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Dengue Fever: A Prevention Guide for Travelers

Picture of a mosquito standing on a leaf.

Planning a trip to South America? Whether you’ll enjoy the beautiful beaches of Curitiba (Brazil) or discover breathtaking landscapes in Mendoza (Argentina), there’s a disease you need to be aware of.

In this post, we’ll share what you need to know to stay safe from Dengue fever.

We’ll cover:

  • What is dengue fever and how it spreads
  • Common dengue symptoms and treatments
  • Dengue map: Affected areas & Dengue fever in the US
  • How to prevent dengue fever

Ready? Let’s dive in!

What Is Dengue Fever and How Does It Spread?

Dengue fever is a disease caused by the bite of an infected Aedes mosquito. These mosquitoes also spread Zika, Chikungunya, and other viruses.

There are four types of Dengue virus. Consequently, a person can be infected with Dengue as many as four times in his or her lifetime. These viruses are simply referred to as Dengue 1, 2, 3 & 4.

Dengue cannot be transmitted from person to person. However, if a mosquito bites an infected individual, it can become a vector of the disease.

According to the CDC, only 1 in 4 infected people will develop symptoms. And mild dengue may look very similar to a very bad cold, which often leads to misdiagnosis. Additionally, some patients may initially underestimate the infection and delay getting treatment.

Let’s take a closer look at Dengue fever symptoms and treatments.

Common Dengue Fever Symptoms & Treatments

In most cases, Dengue fever symptoms will last under a week.

These symptoms include:

  • Fever
  • Nausea and vomiting
  • Rashes
  • Intense body aches

About 1 in 20 people who develop symptoms of Dengue fever will have a severe infection. Severe Dengue infection may be lethal. So, it’s key to act fast.

Signs of a severe case of Dengue include:

  • Frequent vomiting (>3 times in 24 hours)
  • Bleeding from the nose and gums
  • Vomiting or excreting blood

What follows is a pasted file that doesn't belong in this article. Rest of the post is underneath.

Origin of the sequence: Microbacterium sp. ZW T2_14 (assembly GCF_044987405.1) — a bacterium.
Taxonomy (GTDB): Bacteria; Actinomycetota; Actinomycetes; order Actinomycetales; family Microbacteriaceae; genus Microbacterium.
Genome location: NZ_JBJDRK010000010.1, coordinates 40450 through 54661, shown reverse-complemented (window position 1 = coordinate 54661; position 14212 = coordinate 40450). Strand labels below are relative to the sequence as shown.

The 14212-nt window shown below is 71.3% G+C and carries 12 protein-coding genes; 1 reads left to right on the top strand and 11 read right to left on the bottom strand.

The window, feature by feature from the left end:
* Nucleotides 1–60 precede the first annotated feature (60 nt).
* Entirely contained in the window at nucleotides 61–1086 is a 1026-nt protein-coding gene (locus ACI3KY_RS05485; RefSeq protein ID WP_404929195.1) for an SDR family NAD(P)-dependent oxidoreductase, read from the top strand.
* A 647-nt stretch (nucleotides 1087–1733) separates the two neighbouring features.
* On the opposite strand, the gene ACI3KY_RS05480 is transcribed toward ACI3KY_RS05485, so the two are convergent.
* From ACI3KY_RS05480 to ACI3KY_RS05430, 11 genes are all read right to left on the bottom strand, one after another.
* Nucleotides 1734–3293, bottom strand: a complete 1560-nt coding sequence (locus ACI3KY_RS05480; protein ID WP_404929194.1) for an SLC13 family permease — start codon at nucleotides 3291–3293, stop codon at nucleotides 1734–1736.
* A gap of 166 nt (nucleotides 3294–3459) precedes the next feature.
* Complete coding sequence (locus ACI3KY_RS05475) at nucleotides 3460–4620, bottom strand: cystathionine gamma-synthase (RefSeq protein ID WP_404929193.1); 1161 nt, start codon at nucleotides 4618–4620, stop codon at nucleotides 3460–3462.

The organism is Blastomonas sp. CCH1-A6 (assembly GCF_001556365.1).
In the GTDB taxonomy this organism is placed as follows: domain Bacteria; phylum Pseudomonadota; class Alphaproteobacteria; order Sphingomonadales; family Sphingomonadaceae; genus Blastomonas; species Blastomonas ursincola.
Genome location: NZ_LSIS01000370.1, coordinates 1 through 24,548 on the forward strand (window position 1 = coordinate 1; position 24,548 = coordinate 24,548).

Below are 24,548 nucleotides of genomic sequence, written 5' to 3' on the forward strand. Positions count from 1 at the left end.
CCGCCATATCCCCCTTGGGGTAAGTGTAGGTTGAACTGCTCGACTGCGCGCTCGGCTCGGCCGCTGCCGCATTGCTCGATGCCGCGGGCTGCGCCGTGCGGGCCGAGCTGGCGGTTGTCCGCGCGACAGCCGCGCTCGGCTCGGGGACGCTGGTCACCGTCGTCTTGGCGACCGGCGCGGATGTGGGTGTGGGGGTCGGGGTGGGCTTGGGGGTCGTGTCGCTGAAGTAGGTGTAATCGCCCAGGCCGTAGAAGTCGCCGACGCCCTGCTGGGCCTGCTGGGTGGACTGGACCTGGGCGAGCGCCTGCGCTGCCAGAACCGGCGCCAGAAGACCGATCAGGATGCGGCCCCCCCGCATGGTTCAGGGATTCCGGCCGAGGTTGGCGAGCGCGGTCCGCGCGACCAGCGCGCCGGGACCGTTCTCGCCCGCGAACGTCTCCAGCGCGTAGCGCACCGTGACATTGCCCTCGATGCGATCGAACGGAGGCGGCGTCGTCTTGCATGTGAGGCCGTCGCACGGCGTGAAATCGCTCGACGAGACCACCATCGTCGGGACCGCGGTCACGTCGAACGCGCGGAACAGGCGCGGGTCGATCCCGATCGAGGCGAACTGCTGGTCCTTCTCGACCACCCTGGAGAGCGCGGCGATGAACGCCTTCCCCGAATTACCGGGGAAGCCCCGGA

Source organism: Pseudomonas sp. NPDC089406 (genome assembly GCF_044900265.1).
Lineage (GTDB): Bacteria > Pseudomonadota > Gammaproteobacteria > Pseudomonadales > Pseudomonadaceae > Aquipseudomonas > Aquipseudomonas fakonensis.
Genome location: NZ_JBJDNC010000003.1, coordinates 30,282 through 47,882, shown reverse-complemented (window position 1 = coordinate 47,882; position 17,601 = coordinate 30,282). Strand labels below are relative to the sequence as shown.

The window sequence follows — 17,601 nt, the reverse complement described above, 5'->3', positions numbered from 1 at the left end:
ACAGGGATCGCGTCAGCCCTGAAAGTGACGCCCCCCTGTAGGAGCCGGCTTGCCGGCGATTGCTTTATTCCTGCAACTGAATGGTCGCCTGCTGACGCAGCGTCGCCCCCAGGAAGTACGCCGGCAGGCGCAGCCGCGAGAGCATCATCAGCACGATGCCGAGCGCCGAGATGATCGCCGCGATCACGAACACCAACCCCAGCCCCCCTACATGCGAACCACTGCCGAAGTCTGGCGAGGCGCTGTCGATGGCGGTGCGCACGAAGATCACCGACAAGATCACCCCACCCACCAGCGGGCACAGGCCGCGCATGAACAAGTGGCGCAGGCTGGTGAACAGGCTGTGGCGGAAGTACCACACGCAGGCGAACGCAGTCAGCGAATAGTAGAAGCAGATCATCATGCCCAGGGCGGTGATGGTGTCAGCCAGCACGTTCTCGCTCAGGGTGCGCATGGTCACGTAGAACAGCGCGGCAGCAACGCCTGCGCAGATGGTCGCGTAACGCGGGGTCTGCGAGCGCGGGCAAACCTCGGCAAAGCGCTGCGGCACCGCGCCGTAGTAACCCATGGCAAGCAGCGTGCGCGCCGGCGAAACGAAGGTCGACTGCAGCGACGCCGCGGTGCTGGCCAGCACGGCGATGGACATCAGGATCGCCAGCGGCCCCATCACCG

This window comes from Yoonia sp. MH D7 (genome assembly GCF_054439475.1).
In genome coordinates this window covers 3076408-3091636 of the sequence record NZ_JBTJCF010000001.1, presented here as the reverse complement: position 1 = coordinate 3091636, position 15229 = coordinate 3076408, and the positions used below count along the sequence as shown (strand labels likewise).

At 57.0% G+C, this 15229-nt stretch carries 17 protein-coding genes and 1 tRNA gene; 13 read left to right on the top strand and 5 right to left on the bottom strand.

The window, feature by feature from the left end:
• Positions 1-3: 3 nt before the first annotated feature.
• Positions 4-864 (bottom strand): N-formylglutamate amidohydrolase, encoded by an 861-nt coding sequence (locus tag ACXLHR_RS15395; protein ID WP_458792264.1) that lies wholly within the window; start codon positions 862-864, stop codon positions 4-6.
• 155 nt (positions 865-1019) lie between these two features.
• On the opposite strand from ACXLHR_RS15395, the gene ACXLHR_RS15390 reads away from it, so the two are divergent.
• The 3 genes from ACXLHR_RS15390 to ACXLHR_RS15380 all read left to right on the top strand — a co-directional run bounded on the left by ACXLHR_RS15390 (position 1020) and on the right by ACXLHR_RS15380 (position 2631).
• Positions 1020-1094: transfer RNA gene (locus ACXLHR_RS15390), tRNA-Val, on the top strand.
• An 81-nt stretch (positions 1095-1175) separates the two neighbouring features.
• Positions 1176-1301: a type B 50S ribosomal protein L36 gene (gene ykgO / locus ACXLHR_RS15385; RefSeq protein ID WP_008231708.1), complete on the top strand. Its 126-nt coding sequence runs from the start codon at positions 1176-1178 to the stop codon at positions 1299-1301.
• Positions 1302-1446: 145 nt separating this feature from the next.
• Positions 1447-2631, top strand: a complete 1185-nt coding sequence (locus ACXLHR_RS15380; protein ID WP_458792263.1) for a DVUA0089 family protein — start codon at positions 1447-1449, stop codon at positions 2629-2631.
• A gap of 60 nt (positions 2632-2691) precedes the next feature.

• Tiredness and irritability

If someone around you is suffering from a severe case of Dengue, take them to an emergency room immediately.

There isn’t a specific treatment for Dengue. Most healthcare providers will just focus on controlling the symptoms. However, there is a Dengue vaccine.

Should You Get Vaccinated Against Dengue?

The Dengue vaccine has been approved for children aged 9-16 living in areas where Dengue infections are frequent.

If you’re planning to relocate to an area where Dengue is endemic and you have children under your care, you may want to consider getting them vaccinated. However, this vaccine hasn’t been approved for travelers.

Dengue Map: What Are the Most Affected Areas?

Almost half of the world’s population (about 4 billion people) live in areas with a high risk of Dengue infection. Dengue is often a leading cause of illness in areas at risk.

Dengue is a top public health concern in:

You can find a full list of high-risk countries on the CDC’s website.

Each year, up to 400 million people get infected with Dengue. Approximately 100 million people get sick from the infection. And about 40,000 of these cases are fatal.

Is Dengue a Problem in the US?

Maybe you’re wondering if you’re safe from Dengue fever in the continental US. In the last few years, some Dengue cases have been reported across: